Coldbreak Brewing HERMS Giveaway!

HomeBrewSupply AMCYL Brew Kettle Giveaway!


Home Brew Forums > Home Brewing Beer > Recipes/Ingredients > Fastest ingredients
Reply
 
Thread Tools
Old 10-16-2012, 12:11 AM   #1
bduane
Feedback Score: 0 reviews
Recipes 
 
Join Date: Oct 2011
Location: howell, mi
Posts: 202
Liked 12 Times on 9 Posts
Likes Given: 1

Default Fastest ingredients

Which ingredients have impact on how quickly the beer is ready?

I hear many people say that wheat beers can go "from grain to glass" in as little as 10 days and still be tasty. What makes wheat beers not taste "green" when they are young? Is it the yeast strains typically used with wheat beers, or does wheat itself somehow prevent or mask the "green" flavors?


bduane is offline
 
Reply With Quote
Old 10-16-2012, 02:13 AM   #2
Malticulous
Feedback Score: 0 reviews
Recipes 
 
Join Date: Aug 2008
Location: St. George Utah
Posts: 4,184
Liked 69 Times on 55 Posts
Likes Given: 78

Default

Pitching enough healthy yeast and good temperature control are most important, no flaws to age out.


Malticulous is offline
 
Reply With Quote
Old 10-16-2012, 03:23 PM   #3
bduane
Feedback Score: 0 reviews
Recipes 
 
Join Date: Oct 2011
Location: howell, mi
Posts: 202
Liked 12 Times on 9 Posts
Likes Given: 1

Default

Quote:
Originally Posted by Malticulous View Post
Pitching enough healthy yeast and good temperature control are most important, no flaws to age out.
So you are saying what makes "green" beer "green" is mostly flaws, and if you brew a beer perfectly without these flaws it should taste the same as it would after 7 days in the primary as it would after 3-6 weeks of aging?

I find this hard to believe, aren't a lot of the "green" flavors natural byproducts of yeast that would happen no matter how perfect your process is (and flavor of the yeast themselves?).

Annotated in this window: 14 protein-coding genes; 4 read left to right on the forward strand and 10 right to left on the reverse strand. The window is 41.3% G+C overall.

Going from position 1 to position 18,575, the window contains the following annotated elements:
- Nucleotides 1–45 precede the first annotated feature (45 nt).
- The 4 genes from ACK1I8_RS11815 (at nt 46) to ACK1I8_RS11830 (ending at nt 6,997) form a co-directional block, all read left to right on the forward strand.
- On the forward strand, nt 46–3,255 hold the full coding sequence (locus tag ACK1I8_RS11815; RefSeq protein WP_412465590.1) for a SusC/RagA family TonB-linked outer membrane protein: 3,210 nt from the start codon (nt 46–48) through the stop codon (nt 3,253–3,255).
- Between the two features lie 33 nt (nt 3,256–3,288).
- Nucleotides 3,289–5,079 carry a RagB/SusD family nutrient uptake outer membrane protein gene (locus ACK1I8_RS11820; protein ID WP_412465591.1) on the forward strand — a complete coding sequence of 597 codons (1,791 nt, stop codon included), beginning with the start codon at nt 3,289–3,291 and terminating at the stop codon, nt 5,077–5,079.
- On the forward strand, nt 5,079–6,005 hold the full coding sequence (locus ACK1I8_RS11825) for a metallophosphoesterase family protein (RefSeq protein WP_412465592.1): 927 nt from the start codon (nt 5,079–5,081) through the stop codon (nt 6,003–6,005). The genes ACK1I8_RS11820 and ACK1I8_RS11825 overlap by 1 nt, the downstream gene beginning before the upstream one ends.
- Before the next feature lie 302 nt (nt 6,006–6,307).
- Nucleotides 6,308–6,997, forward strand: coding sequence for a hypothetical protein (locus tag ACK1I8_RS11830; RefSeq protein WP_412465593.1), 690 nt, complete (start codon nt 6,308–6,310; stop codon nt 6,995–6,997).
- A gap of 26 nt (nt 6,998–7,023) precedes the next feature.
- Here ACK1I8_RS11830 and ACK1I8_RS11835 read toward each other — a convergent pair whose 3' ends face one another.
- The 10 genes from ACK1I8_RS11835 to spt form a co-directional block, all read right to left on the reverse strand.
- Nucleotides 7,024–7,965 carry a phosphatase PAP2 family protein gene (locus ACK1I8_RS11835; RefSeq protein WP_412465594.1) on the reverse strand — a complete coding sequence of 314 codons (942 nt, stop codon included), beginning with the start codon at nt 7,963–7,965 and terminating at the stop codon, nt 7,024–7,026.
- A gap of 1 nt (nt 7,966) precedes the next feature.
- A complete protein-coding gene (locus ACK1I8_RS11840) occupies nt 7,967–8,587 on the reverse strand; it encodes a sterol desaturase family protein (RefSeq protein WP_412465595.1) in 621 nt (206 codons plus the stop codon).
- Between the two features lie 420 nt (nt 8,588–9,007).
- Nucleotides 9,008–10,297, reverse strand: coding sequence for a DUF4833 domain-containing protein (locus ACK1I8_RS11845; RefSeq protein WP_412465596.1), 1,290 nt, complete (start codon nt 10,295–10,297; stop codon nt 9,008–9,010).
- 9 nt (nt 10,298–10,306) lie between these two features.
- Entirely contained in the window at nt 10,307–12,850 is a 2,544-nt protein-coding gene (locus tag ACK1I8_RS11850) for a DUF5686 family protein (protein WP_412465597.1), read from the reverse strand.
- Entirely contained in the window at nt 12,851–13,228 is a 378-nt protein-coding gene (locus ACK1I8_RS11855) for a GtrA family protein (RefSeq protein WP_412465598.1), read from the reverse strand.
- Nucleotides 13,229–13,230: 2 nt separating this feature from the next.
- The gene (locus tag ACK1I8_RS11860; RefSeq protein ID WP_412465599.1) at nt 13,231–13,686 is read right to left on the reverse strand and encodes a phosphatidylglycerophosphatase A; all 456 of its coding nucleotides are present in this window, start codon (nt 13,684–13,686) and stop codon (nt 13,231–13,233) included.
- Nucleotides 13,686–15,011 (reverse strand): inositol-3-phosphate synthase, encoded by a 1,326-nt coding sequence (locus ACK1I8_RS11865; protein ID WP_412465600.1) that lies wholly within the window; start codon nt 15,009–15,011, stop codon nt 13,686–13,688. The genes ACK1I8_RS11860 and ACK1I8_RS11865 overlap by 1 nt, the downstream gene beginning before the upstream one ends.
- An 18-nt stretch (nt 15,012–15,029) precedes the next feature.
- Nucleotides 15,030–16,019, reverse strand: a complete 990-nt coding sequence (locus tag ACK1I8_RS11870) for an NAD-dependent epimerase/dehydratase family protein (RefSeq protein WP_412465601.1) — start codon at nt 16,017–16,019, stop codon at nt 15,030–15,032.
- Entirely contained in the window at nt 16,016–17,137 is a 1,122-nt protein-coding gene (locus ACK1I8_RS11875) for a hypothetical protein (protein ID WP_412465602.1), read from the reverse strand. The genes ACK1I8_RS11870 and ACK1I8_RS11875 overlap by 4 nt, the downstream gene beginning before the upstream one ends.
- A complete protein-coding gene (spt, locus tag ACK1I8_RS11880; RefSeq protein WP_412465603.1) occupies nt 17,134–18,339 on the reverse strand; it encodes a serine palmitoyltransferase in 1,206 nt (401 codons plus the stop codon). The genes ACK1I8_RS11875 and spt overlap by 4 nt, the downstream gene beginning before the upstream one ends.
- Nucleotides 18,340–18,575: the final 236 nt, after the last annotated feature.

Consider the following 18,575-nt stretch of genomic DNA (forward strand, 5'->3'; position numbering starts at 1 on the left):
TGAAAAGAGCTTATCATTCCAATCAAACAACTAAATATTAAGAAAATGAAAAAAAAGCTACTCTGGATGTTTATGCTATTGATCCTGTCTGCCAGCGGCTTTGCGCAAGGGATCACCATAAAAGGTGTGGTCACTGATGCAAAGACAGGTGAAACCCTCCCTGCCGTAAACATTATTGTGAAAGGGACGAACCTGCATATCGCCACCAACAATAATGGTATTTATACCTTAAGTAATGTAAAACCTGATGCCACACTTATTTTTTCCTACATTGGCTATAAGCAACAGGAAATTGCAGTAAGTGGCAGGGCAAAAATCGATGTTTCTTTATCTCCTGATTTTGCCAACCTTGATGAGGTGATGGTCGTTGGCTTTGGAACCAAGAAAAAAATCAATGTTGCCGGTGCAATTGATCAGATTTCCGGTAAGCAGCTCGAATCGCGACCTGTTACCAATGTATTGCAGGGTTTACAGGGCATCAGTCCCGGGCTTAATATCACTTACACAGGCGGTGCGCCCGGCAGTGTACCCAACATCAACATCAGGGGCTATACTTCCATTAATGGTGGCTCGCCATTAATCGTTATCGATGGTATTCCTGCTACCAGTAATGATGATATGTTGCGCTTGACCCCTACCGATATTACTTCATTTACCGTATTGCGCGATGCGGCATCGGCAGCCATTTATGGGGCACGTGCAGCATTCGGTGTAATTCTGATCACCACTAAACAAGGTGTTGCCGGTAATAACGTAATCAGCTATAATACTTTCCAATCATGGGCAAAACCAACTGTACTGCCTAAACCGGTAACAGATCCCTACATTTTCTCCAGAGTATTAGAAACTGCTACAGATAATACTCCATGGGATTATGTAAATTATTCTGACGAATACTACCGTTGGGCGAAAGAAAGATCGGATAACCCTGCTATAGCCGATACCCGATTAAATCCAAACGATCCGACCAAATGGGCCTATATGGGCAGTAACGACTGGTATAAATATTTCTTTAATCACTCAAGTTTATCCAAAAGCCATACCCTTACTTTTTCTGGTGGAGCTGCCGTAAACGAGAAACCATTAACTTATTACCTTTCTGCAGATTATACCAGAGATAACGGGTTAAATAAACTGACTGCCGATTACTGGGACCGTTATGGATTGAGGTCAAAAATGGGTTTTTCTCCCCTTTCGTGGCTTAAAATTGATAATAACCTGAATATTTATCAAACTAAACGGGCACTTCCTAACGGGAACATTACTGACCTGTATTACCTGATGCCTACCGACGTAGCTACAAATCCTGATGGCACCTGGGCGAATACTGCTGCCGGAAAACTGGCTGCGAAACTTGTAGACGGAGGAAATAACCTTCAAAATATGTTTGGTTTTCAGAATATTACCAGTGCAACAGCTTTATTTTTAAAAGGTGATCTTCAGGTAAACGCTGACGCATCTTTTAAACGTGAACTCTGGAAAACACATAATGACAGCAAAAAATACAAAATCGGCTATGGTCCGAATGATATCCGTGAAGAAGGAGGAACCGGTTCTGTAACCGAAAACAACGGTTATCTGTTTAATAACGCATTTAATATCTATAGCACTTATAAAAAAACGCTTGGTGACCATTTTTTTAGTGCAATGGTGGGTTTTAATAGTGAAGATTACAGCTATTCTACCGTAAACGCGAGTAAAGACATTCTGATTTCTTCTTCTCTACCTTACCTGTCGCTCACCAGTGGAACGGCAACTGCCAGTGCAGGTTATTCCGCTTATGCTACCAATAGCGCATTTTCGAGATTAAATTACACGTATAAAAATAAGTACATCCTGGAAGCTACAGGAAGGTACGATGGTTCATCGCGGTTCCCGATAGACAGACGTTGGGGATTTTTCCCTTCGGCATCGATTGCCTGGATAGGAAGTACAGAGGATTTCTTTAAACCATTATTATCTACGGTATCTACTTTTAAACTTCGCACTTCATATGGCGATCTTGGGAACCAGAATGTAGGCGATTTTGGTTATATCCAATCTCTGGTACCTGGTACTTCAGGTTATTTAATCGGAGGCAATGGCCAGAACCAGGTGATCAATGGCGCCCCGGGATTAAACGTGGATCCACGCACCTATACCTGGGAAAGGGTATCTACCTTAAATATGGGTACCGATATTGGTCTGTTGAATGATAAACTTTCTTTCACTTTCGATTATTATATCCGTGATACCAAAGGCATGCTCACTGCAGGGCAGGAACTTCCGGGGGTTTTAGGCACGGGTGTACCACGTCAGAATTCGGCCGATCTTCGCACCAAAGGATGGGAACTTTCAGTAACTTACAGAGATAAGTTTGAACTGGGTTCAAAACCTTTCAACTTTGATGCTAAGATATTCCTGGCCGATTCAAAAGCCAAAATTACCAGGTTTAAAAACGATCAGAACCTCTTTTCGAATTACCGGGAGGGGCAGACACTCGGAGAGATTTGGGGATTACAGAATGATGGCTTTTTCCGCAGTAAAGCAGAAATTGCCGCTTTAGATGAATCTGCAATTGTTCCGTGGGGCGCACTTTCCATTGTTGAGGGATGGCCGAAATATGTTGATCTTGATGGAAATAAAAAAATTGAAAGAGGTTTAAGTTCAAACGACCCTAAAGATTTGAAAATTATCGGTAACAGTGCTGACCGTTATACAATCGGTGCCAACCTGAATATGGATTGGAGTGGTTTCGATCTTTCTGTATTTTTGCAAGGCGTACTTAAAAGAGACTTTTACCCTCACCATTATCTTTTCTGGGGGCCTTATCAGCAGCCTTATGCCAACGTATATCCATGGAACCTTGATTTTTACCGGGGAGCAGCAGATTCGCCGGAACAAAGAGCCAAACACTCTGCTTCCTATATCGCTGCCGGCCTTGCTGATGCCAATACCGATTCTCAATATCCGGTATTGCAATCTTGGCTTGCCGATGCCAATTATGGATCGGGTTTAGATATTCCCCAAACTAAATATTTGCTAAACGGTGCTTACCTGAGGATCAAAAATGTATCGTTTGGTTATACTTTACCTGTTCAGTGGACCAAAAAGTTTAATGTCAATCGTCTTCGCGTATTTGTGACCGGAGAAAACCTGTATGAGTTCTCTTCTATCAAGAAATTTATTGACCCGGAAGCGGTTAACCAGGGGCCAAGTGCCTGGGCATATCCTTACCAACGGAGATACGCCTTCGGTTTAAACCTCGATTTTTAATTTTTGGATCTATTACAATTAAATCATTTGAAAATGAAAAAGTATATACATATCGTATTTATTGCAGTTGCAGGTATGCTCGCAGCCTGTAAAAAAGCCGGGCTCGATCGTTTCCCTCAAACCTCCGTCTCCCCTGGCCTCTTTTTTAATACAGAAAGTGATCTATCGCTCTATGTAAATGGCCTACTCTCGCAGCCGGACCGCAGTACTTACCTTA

bduane is offline
 
Reply With Quote
Old 10-16-2012, 03:30 PM   #4
MrOH
Feedback Score: 0 reviews
Recipes 
 
Join Date: Sep 2011
Location: Philadelphia, PA
Posts: 175
Liked 3 Times on 3 Posts
Likes Given: 11

Default

Lower gravity beers tend to be the quickest. This is because since the yeast have less sugars to consume, they can begin the clean-up process earlier, and since there is less to clean up, they finish that earlier as well. It doesn't hurt to use a fast fermenting, high floccing yeast strain, either.
__________________
Peace and bacon grease
MrOH is offline
 
Reply With Quote
Old 10-17-2012, 01:08 AM   #5
Malticulous
Feedback Score: 0 reviews
Recipes 
 
Join Date: Aug 2008
Location: St. George Utah
Posts: 4,184
Liked 69 Times on 55 Posts
Likes Given: 78

Default

The clean up yeast do only takes a day or so (unless the fermentation was so out of control they went dormant before they had consumed all the by-products). The real conditioning is solids falling out of solution. Since wheat beers can be served cloudy that part of conditioning is not necessary.
Malticulous is offline
 
Reply With Quote
Old 10-17-2012, 01:25 AM   #6
Yooper
Ale's What Cures You!
HBT_ADMIN.png
Feedback Score: 0 reviews
 
Yooper's Avatar
Recipes 
 
Join Date: Jun 2006
Location: UP of Michigan
Posts: 65,470
Liked 6069 Times on 4319 Posts
Likes Given: 1559

Default

Quote:
Originally Posted by Malticulous View Post
The clean up yeast do only takes a day or so (unless the fermentation was so out of control they went dormant before they had consumed all the by-products). The real conditioning is solids falling out of solution. Since wheat beers can be served cloudy that part of conditioning is not necessary.
Exactly. The "clean up" process is about 24 hours, give or take. So, by the time the beer has been at FG for three days, it's ready to package if it's clear or clearing.

Using flocculant yeast helps alot with clarity at that stage.

I think complex flavors take more time to meld, though. It's not that an oatmeal stout will taste "green" at 10 days (not if it's well made) but the roastiness might not have mellowed and melded with the crystal malt yet. But certainly by 3-4 weeks, it would be fine.